NEW PORT RICHEY — Energy was the one word the leadership of the First Baptist Church of New Port Richey used to describe the Watoto Children’s Choir, which performed two shows there Wednesday.
It was the best word.
The touring choir of orphans from the East African nation of Uganda, performed several inspirational songs for a large crowd at the church Wednesday evening, after a morning performance at the neighboring First Christian Academy school.
The shows were roller-coaster rides of emotion, telling the stories of hardship and loss experienced by African women and children, but also of hope thanks to the Watoto School. Over the last 25 years, the school in Kampala, the capitol city of Uganda, has rescued some 5,000 orphan children, providing them food, shelter, education and most important, a family, said Edwinsmith Kigozi, director of Choir No. 96.
The choirs, which tour just once for six months, are numbered to show how many choir groups have been assembled over the years. There are few places in the world the choirs have not performed, said Kigozi.
Born in Uganda, Kigozi himself was an orphan of 11 when he came to the Watoto School. His dream was to become a musician and music producer, both of which he’s achieved. In addition to leading choirs, he produces albums and recordings of Watoto choir groups, which are sold to raise money for Watoto.
The African school and its ministry saved him and thousands of others who otherwise would have had little hope, he said after the children finished there evening performance. Since gaining independence from Great Britain in 1962, Uganda has suffered from a series of wars, coups and other upheavals, including the brutal reign, from 1971 to 1979, of Idi Amin Dada, a Uganda army officer who seized power in a coup.
“There were so many children without parents; so many wars,” he recalled of his childhood. “There were so many of us.”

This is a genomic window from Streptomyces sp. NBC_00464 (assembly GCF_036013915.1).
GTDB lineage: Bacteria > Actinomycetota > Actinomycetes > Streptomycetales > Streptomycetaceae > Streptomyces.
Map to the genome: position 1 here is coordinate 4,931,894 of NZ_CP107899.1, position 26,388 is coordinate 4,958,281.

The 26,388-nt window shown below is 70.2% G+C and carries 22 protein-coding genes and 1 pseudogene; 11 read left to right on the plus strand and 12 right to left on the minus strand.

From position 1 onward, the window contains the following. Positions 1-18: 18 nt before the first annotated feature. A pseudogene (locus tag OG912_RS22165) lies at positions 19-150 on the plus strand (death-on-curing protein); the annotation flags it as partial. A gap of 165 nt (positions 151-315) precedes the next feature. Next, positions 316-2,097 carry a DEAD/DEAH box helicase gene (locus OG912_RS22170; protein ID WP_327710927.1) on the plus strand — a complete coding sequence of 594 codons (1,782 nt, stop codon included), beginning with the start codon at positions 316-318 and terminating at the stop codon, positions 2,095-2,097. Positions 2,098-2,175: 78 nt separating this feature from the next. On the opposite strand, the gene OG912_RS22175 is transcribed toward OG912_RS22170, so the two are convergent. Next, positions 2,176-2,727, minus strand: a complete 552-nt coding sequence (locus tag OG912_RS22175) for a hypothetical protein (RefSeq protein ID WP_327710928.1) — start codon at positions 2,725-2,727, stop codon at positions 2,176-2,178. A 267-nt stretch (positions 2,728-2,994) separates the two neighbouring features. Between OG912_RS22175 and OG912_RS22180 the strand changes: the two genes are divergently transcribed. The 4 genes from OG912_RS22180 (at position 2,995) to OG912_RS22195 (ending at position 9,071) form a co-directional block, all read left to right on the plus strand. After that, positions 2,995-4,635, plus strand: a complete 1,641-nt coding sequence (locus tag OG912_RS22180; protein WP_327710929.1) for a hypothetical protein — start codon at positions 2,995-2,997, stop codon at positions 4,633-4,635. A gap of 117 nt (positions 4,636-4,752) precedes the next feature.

Elizabeth N is one of the young members of choir No. 96. As her six months with the group is about to end, she said she’s enjoyed being on stage.
“It is very fun,” she said of touring and performing. “I like it a lot.”
Moses L puts everything into his performances and has been enjoying his tour of the U.S. In fact, he’s more than a little enamored with America.
“I want to stay here,” he said. “I like it here.”
Videos shown at various points during the performance told the story of African mothers struggling to raise their children, and children with no mother or father. Some of the children in the choir told their personal stories on stage. At times, it was difficult to hold back tears, said Mindy Jackson, who brought her family to the evening performance.
“It was emotional and touched my heart,” she said. “It was very sincere and a wonderful tribute to Jesus, and these children are now over here making a difference in our lives.”
David Phillips, the business administrator at the church, said the connection to bring the choir to New Port Richey was made through First Christian Academy, which is a church partner.
“It’s a pretty prestigious thing to get them (to visit and perform),” he said. “We love that they are here with us all the way from Uganda.”